Yesterday some dumbass tied a Confederate flag to the doors of the Museum of Jewish Heritage in Battery Park in New York City. I’ve tried to find a picture of the flag tied to the doors to confirm my suspicion that the moron who did this is a Confederate navy aficionado.
Regardless, the person who did this is also historically illiterate. The only worse thing than a racist, anti-Semitic neo-Confederate is a historically illiterate one. Unfortunately, there were Jewish Americans who supported the Confederacy.
The most prominent Jewish Confederate was Judah P. Benjamin, who is pictured above. Benjamin, known as both the brains of the Confederacy and the Dark Prince of the Confederacy – the latter was, at the time it was used to refer to him, an anti-Semitic allusion by the Christian Confederates to Benjamin’s being Jewish – served as the Attorney General, Secretary of War, and Secretary of State of the Confederate States of America. That was after he served as a US Senator from Louisiana. Prior to that he was a Louisiana state legislator, a founder of the Illinois Railroad, and the owner of a plantation and 150 slaves until he sold both the plantation and the slaves in 1850. Benjamin also established and ran the Confederacy’s intelligence service, so in addition to everything else he was the Confederacy’s spymaster. After the Confederacy fell he escaped to England and became a Queen’s Coroner.
Another prominent Jewish Confederate was Raphael J. Moses. pictured above. He served in the Army of Northern Virginia as LTG James Longstreet’s Commissary Officer and held the rank of major. It fell to Major Moses to carry out the last order of the Confederacy: to take $40,000 in gold and silver bullion from the Confederate treasury to feed and provision defeated Confederate soldiers returning home from the war. Over a dozen of Moses’s family members also served in the Confederate military and his great grandfathers on both sides had served in the War of Independence. Moses, like Benjamin, was a plantation owner, though in Georgia. It was there that he was the first person to commercially grow peaches in Georgia.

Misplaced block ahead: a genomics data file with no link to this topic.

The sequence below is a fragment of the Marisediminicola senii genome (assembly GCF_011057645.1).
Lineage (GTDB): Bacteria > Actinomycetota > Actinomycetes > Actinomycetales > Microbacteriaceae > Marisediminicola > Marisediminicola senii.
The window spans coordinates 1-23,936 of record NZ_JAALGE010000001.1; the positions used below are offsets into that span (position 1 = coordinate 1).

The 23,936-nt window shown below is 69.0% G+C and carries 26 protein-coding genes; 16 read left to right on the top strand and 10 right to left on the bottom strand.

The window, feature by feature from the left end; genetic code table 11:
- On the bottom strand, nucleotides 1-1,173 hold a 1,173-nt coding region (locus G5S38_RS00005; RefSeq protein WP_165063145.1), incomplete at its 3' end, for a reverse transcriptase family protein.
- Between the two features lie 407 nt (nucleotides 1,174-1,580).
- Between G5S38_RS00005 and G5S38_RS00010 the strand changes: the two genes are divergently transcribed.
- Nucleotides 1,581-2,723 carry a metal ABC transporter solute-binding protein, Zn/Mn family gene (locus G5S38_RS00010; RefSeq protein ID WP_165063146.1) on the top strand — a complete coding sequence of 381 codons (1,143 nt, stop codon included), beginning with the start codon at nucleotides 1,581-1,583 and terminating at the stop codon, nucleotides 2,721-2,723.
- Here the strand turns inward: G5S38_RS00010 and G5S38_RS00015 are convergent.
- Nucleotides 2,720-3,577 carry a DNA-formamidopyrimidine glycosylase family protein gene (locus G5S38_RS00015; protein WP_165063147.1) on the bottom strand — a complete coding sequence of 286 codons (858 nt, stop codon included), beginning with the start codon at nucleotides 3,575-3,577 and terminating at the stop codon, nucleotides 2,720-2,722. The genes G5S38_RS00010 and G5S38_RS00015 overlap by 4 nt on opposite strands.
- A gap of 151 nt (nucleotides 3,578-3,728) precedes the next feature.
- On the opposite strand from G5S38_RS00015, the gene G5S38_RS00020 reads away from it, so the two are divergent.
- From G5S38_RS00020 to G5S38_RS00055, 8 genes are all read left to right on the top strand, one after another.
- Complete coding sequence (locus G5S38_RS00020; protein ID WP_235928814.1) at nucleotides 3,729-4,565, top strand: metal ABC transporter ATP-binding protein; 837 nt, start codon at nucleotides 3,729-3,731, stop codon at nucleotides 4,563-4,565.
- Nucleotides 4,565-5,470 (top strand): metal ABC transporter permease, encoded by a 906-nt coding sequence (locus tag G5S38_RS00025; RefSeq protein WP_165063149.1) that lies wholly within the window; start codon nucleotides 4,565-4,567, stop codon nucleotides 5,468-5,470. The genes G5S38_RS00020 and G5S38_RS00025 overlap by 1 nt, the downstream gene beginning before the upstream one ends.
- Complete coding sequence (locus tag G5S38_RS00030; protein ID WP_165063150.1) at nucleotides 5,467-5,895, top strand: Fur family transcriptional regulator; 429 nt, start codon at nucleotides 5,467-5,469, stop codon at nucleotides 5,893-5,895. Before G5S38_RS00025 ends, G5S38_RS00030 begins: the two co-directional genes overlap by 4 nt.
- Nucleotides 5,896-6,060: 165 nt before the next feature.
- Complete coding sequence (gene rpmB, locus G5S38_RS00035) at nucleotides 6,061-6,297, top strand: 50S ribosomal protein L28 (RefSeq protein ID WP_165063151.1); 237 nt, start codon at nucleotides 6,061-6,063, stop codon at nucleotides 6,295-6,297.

There were, of course, other Jewish Confederates, as well as a small number of plantation and slave owning Jews in both the US south and in the Caribbean, though they were fortunately few in relation to their Christian counterparts. The definitive work on this topic is Eli Farber’s Jews, Slaves, and the Slave Trade: Setting the Record Straight.
America’s original sin of slavery was, unfortunately, interfaith, ecumenical, and non-denominational. And while the Confederate naval jack has largely become a general symbol of racism, hate, anti-Semitism, Islamophobia, and xenophobia because these racists are too stupid to know what flag they’re flying, it is important to remember that while most Jewish Americans aren’t proud of our religious forebears unfortunate associations with the Confederacy and slavery, it doesn’t mean that we’re historically illiterate about it either.
We leave the last word to LTG William Tecumseh Sherman!